Augmented Reality Is the Future of Shopping

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E-commerce is turning to technology to reduce merchandise returns

Shoppers spent over $1 trillion online in the U.S. in 2021.1 However, while retailers’ generous return policies make online purchasing more comfortable for people, they also create huge costs for retailers. The National Retail Federation reported over $200 billion in returned merchandise in 2021, or 20% of total online sales.2 That figure doesn’t include the cost of processing returns, which can include shipping, sorting, re-packaging, or destroying items.

While in-person shopping saw a slight resurgence in 2021, a number of brick and mortar stores have permanently closed since 2020. This has pushed more consumers to purchase items online that they might have previously purchased only in-store, like clothing, shoes, and cosmetics. However, without being able to try items on, there’s a greater chance they’ll be returned, pushing retailers to look for ways to reduce the number of returns through virtual experiences.

Snap, Inc., the company behind Snapchat, has become a major player in augmented reality (AR) shopping. The company has invested in virtual try-on technology for shoes and apparel, forming partnerships with brands like Prada and Farfetch. Snapchat’s apparel try-on tool can not only model an item on the user’s body using a phone’s front-facing camera, it can also find items to try using voice commands. Technologies include 3D Body Mesh and cloth simulation provide a realistic representation of clothing on the user’s image.3 Snap reports over 250 million users have interacted with their AR shopping lenses between January 2021 and April 2022.4

Other social media companies are also adopting AR shopping technology as part of a shift to social commerce. Accenture predicts social commerce—purchasing via social media platforms instead of traditional retailers—will grow three times faster than traditional e-commerce over the next three years.5 YouTube added an AR Beauty Try-on feature for makeup in 2019. Initially, the feature was used with make-up tutorial videos to allow viewers to try different colors of a product used in the video. The feature has since been expanded to create interactive ad campaigns. Instagram has also partnered with L’Oreal to provide similar AR-based try-on technology for several of the conglomerate’s cosmetic brands that can be purchased through the Instagram app.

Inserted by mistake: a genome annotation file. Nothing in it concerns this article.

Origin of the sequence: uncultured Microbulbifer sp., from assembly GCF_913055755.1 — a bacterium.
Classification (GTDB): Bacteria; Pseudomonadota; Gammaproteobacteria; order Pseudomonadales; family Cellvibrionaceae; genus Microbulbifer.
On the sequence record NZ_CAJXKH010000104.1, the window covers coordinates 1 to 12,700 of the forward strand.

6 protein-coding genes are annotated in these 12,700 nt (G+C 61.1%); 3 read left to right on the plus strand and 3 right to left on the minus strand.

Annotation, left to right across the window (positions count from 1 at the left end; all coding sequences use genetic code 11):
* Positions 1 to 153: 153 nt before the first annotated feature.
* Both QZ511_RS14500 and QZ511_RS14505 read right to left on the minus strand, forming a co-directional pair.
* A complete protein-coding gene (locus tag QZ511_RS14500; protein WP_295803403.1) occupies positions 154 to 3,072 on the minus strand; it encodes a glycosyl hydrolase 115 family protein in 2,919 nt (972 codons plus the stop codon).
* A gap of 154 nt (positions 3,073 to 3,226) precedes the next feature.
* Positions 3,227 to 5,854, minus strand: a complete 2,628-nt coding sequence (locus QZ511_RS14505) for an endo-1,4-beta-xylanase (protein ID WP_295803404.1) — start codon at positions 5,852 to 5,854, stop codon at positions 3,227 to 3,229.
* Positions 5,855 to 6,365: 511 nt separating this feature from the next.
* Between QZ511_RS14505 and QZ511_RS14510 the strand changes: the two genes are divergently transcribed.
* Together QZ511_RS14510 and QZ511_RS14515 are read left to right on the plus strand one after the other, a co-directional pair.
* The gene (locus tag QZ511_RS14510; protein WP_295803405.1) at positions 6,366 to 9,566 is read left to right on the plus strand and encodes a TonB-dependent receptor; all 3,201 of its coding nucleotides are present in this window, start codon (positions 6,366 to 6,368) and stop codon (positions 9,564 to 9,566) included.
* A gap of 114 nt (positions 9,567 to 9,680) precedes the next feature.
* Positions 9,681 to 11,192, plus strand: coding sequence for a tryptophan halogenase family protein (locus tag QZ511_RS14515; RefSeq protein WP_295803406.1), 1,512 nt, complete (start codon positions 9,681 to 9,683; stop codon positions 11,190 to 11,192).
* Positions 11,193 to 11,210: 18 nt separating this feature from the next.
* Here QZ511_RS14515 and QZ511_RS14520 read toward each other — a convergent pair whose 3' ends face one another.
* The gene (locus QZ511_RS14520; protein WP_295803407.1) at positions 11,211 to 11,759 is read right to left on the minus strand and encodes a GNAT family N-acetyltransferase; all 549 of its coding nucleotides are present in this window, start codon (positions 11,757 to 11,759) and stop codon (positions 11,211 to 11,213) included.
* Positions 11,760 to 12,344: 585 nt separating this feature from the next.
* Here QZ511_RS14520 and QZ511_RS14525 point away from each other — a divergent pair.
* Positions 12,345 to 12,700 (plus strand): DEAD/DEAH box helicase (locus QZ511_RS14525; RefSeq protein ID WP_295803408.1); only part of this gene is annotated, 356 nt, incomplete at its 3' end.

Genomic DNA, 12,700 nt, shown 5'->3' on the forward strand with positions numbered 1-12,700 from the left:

Virtual try-on technology isn’t just being used for social commerce. Earlier this year, Walmart launched “Be Your Own Model,” allowing customers to use their own photos in the store’s app to see what clothing looks like on them.6 JC Penney, which closed 175 of their retail stores since 2020,7 has partnered with technology company Revieve for AI-driven skincare advice and AR makeup try-ons to adopt more digital shopping solutions.

Cosmetics brands and retailers have been AR shopping pioneers, becoming some of the first to adopt virtual try-on technologies. L’Oreal bought AR company ModiFace in 2018 to enable online experimentation by customers. Ulta Beauty acquired startup GlamST in 2018 to create their GLAMLab offering, which uses AR and machine learning for a realistic make-up try-on experience that moves with the user. Main competitor Sephora built a virtual artist into their app that combines a virtual try-on experience with social media sharing and side-by-side comparisons to aid purchasing decisions. As cosmetics returns cannot be resold, unlike clothing or shoes, using AR to reduce returns can have a significant impact on the bottom line.

Despite the number of companies investing in AR shopping, only 13% of US adults having tried it.8 However, AR shopping demonstrates potential for cost reductions, with Shopify reporting a 40% decrease in returns among customers who used 3D visualization.9 In addition, virtual try-on technologies can be used to upsell additional items, such as coordinating clothing or accessories. Expect to see more retailers adopt these technologies as they mature.

  1. National Retail Federation, Retail Returns Increased to $761 Billion in 2021 as a Result of Overall Sales Growth, January 2022
  2. Ibid.
  3. Vogue Business, Snapchat boosts AR try-on tools: Farfetch, Prada dive in, May 2021
  4. VR Scout, Snapchat’s New AR Shopping Tools Are A Game-Changer, May 2022
  5. Accenture, The future of shopping and social commerce, January 2022
  6. Walmart Press Release, Walmart Levels Up Virtual Try-On for Apparel With Be Your Own Model Experience, September 2022
  7. JCPenney, JCPenney Store Closings, accessed November 2022
  8. Insider Intelligence, AR/VR shopping still hasn’t reached 90% of US adults, November 2022
  9. Newsweek, Augmented Reality Shakes Up Retail with Digital Makeup and Fashion, March 2022